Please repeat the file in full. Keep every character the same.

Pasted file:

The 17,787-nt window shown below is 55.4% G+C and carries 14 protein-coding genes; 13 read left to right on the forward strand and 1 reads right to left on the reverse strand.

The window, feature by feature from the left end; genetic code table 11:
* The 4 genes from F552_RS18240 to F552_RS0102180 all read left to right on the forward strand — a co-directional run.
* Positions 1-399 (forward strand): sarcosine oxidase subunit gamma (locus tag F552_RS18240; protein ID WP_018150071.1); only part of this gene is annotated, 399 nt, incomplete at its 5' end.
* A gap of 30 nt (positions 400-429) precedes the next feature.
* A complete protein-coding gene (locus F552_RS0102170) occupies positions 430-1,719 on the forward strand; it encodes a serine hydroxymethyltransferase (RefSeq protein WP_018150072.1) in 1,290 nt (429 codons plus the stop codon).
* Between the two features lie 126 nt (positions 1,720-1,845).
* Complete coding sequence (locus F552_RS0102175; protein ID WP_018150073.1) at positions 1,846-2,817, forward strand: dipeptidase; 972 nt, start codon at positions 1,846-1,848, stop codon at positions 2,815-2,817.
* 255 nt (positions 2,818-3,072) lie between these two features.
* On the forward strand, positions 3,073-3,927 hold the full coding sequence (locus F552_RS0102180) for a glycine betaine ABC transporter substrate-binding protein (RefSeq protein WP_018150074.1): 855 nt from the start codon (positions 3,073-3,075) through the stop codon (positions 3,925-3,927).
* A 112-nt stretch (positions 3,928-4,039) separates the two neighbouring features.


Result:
The 17,787-nt window shown below is 55.4% G+C and carries 14 protein-coding genes; 13 read left to right on the forward strand and 1 reads right to left on the reverse strand.

The window, feature by feature from the left end; genetic code table 11:
* The 4 genes from F552_RS18240 to F552_RS0102180 all read left to right on the forward strand — a co-directional run.
* Positions 1-399 (forward strand): sarcosine oxidase subunit gamma (locus tag F552_RS18240; protein ID WP_018150071.1); only part of this gene is annotated, 399 nt, incomplete at its 5' end.
* A gap of 30 nt (positions 400-429) precedes the next feature.
* A complete protein-coding gene (locus F552_RS0102170) occupies positions 430-1,719 on the forward strand; it encodes a serine hydroxymethyltransferase (RefSeq protein WP_018150072.1) in 1,290 nt (429 codons plus the stop codon).
* Between the two features lie 126 nt (positions 1,720-1,845).
* Complete coding sequence (locus F552_RS0102175; protein ID WP_018150073.1) at positions 1,846-2,817, forward strand: dipeptidase; 972 nt, start codon at positions 1,846-1,848, stop codon at positions 2,815-2,817.
* 255 nt (positions 2,818-3,072) lie between these two features.
* On the forward strand, positions 3,073-3,927 hold the full coding sequence (locus F552_RS0102180) for a glycine betaine ABC transporter substrate-binding protein (RefSeq protein WP_018150074.1): 855 nt from the start codon (positions 3,073-3,075) through the stop codon (positions 3,925-3,927).
* A 112-nt stretch (positions 3,928-4,039) separates the two neighbouring features.